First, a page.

After our President made such a harsh statement, North Korea didn’t wait too long to get its propaganda TV news team to blast a message back at Trump that they are seriously considering a strike against the island of Guam.

This island was selected as a strategic target. For one, most Americans don’t realize that since the Spanish-American War, Guam has been a territory of the United States. People born in Guam are automatically US citizens and our Andersen Air Force Base not only played a major role in the Vietnam War, but it is where the fighters come from that we’ve been using to “intimidate” Kim. To say you are thinking about attacking Guam is saying you will attack the United States.

The day after the Donald’s, arm-folded (defensive posture), “F & F” announcement, our great Orange Leader’s rhetoric was toned down on Twitter today (8-9-2017), “My first order as President was to renovate and modernize our nuclear arsenal. It is now far stronger and more powerful than ever before. Hopefully we will never have to use this power, but there will never be a time that we are not the most powerful nation in the world!”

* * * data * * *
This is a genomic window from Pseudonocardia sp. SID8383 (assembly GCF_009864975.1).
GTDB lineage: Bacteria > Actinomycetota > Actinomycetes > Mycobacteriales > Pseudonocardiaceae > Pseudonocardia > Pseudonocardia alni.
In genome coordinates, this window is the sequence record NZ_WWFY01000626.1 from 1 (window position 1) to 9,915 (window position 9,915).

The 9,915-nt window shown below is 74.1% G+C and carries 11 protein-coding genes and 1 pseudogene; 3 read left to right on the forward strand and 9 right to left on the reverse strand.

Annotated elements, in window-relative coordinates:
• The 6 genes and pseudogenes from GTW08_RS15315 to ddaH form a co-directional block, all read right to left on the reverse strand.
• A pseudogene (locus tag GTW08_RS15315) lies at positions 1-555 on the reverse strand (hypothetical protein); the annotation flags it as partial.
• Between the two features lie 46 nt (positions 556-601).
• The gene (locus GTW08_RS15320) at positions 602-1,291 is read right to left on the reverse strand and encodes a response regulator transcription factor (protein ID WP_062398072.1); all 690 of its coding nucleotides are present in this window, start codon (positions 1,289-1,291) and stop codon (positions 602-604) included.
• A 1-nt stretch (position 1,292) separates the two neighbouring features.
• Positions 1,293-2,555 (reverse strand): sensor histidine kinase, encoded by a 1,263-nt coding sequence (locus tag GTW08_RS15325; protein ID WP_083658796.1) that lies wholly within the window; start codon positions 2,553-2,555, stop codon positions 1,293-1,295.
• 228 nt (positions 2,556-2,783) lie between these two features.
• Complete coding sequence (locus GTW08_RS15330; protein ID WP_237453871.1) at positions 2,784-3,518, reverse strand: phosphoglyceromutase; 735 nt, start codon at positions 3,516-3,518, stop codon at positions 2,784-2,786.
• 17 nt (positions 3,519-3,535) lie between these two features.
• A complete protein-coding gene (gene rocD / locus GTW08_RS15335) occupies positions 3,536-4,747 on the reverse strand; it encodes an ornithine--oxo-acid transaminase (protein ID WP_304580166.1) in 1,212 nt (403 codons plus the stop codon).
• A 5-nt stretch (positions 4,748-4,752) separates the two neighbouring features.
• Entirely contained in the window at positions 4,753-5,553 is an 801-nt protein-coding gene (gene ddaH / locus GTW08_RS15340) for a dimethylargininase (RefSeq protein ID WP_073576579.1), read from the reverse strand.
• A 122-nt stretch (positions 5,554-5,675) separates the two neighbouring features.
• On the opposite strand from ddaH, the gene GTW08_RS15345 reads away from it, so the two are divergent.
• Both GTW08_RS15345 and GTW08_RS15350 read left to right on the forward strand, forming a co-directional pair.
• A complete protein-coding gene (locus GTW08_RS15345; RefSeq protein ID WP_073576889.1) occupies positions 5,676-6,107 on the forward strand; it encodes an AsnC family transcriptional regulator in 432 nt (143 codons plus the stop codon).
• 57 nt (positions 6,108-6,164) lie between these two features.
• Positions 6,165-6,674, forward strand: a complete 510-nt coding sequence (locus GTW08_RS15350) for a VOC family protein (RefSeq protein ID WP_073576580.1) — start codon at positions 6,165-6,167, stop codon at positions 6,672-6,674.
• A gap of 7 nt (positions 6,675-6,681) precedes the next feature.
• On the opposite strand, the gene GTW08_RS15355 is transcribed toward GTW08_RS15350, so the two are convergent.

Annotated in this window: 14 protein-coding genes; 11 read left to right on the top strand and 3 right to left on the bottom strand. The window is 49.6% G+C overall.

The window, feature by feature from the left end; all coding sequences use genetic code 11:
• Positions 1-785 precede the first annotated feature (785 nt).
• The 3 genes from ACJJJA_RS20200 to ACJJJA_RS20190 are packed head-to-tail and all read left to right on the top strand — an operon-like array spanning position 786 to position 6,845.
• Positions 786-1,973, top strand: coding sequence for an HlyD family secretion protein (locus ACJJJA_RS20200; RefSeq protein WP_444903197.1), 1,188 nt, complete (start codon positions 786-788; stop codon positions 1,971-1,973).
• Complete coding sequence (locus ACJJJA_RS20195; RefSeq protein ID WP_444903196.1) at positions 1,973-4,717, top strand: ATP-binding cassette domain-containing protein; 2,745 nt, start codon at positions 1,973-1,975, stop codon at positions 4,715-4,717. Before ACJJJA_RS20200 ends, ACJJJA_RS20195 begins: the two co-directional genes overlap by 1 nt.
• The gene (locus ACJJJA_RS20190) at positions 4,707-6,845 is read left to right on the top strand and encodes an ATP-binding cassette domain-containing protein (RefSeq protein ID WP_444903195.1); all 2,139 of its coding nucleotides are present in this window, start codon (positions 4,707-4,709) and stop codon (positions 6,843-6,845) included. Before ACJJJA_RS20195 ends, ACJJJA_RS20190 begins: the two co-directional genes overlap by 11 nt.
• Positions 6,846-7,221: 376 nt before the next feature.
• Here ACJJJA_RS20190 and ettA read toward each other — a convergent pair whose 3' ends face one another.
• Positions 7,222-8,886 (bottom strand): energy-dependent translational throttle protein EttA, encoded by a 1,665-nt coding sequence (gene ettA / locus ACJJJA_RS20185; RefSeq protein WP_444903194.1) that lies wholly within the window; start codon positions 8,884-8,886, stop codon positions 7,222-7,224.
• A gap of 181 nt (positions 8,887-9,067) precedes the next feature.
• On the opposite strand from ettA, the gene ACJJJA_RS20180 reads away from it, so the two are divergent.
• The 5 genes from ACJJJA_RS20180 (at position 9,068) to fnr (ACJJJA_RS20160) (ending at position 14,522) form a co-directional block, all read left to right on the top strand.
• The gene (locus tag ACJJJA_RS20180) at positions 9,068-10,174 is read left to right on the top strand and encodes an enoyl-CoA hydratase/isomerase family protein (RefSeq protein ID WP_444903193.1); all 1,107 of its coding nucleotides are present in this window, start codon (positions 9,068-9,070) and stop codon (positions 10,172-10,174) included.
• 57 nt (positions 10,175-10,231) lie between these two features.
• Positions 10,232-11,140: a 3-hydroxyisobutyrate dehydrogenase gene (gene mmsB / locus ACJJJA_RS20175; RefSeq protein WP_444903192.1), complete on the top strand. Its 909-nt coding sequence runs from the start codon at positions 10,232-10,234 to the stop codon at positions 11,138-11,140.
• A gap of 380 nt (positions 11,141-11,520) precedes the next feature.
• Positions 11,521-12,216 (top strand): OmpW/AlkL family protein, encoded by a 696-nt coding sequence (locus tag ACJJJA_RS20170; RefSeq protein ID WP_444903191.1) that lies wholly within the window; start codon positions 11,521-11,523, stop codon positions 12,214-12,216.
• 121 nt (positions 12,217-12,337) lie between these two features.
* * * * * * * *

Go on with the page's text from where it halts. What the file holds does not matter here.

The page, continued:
While the President was trying to temper his own words, his Secretary of State returning to the mainland said that he doesn’t believe there is “any imminent threat” and added, “Americans should sleep well at night.” Unless he has plans to get Trump out of office, his request that I sleep well at night will have no effect. In a strange plot twist, the use of Tweeter was the more mature approach this time. We didn’t quite get teleprompter Trump, but the Twitter Trump was much calmer than Impromptu Trump.

The irony of this new crisis is that Trump was told by Obama before he left that this would be the new President’s most difficult challenge. And as someone mentioned on a talk-show last night, the days of a President, like Obama, doing nothing about the problem, sure seems now like a more reasonable approach. You see, there is quite a bit of history on how countries get nuclear power and then eventually atomic weapons. They just do it. When someone has the capability of using nuclear arsenal, you really don’t have much to say about it. It’s like an international 2nd Amendment.